Stop Telling People They Need To Settle Down

Photo by Averie Woodard on Unsplash

There are few things that confuse me more than when someone is told they need to settle down.

If you tell me that I need to get an education, for example, you might have a point. And if I agree with you, I can take actionable steps towards that goal.

But if you tell me that I need to find a romantic partner- how am I supposed to translate that into meaningful action?

I can’t go grab that perfect person, the one that I’ve been setting aside for this very moment of my life.

There isn’t a catalogue I can flip through and pick out the one I’m meant to spend the rest of my life with.

Some people who feel pressure to settle down will obsessively use dating apps (you know, since a boyfriend catalogue doesn’t exist). I know this because I’ve done it myself.

In order to take the obvious next step in your life, you line up a bunch of dates.

These dates will not be magical, and they will disappoint you. And this painful and downright pointless process will repeat.

During the time I spent searching for the right guy, I was taking a lot of focus off of myself.

Instead of making big moves in my career or finding new interests that brought me joy, I was spending my evenings and weekends meeting strangers.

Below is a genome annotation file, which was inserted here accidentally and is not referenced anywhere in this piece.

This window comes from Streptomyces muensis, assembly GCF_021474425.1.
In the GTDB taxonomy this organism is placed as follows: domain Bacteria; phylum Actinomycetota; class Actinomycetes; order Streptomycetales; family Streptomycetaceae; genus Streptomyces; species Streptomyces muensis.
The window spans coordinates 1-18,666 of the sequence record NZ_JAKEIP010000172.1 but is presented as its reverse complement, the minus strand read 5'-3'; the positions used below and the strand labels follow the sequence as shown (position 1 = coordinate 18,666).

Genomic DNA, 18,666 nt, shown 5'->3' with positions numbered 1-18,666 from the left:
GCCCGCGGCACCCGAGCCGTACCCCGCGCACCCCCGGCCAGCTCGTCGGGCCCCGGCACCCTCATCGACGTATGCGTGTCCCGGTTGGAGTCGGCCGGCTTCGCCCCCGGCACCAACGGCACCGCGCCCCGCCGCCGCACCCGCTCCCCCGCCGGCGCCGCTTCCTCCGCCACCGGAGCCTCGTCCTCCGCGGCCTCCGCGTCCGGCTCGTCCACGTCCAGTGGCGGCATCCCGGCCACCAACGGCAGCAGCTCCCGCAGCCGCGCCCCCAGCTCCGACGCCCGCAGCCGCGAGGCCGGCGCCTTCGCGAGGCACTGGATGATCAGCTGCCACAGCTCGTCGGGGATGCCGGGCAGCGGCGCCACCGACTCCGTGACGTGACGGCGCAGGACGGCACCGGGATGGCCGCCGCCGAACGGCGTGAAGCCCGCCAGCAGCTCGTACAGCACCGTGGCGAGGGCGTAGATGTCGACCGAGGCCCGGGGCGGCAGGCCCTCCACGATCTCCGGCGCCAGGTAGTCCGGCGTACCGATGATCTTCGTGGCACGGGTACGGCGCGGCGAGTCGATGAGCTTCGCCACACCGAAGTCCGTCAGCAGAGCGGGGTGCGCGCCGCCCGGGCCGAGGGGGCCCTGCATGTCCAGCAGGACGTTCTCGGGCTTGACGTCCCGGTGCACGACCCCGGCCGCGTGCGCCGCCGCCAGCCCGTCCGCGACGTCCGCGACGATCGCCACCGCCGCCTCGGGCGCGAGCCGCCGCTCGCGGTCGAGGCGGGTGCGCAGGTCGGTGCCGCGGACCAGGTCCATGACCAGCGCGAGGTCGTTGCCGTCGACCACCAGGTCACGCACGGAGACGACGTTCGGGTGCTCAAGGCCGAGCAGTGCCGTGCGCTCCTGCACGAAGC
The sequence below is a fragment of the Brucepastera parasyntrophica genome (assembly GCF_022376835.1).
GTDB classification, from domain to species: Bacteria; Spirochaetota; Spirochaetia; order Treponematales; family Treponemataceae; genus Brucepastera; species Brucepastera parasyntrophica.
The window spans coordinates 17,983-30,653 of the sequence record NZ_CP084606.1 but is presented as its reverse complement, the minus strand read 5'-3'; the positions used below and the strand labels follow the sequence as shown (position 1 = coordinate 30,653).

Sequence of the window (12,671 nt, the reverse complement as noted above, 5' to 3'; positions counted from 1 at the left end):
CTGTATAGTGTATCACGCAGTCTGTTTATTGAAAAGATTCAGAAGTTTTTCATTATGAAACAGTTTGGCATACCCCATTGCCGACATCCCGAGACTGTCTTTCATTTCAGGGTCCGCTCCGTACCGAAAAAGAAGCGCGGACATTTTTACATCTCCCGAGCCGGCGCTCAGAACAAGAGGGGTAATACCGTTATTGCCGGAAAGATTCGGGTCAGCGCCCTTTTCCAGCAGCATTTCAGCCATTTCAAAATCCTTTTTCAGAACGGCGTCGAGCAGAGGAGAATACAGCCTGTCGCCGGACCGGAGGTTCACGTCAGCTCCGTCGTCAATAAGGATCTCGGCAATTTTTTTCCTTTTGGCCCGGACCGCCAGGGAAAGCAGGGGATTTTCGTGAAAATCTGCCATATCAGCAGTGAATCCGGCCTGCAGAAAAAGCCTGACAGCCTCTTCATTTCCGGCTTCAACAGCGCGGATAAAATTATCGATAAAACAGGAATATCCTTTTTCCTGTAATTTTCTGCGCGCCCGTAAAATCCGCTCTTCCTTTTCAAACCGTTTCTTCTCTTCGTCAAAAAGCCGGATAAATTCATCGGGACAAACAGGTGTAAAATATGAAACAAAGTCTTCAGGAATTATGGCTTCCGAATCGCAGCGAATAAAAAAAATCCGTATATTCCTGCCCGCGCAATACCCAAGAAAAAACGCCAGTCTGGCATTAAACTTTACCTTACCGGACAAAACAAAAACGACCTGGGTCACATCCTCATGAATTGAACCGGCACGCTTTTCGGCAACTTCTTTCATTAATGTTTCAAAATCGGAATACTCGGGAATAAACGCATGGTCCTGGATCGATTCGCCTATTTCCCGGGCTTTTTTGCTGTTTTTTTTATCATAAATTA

And guess what?

I came out on the other end without a partner, and with a lot of exhaustion.

My personal and professional life also seemed to be in pretty much the same place as before.

I felt that I had failed at something. I met a million people, so why didn’t any of them want to settle down with me? Why didn’t I want to settle down with them?

What was wrong with me? What could I learn from this experience?

It turns out that settling down is not a snap decision that you can make and then act on.

Which ends up making it pretty terrible advice to give someone.

You can’t be told that you need to settle down and then just do it, unless you’re lucky enough to find someone you want a serious relationship with right away.

I’m very independent, and I typically prefer to do things on my own.

Sometimes I wonder if things would have turned out differently if I wasn’t like that.

Could I have attached myself to an unhealthy or abusive relationship, in order to meet society’s expectation of me?

If I had felt deep loneliness on top of the pressure to settle down, I could have ended up settling for a life of unhappiness with someone.

A couple of years have gone by since my failed experiment with online dating, and I’m now in an incredibly healthy and supportive relationship with my boyfriend.

We don’t make each other happy- instead, we are happy to be together.

This stems from the fact that we truly love each other, and that we enjoy doing all of the boring little things in life together (from doing the dishes to shopping for groceries).

It took awhile for me to clue in, but I learned that there wasn’t anything wrong with me, after all.

Finding a person who you can live with 24/7, who you love, and who makes you a better person, is rare. It should be rare, too, because this is why it’s special.

It also can’t be done on command.

Instead, it happens through an unpredictable combination of luck and timing, just as it should.

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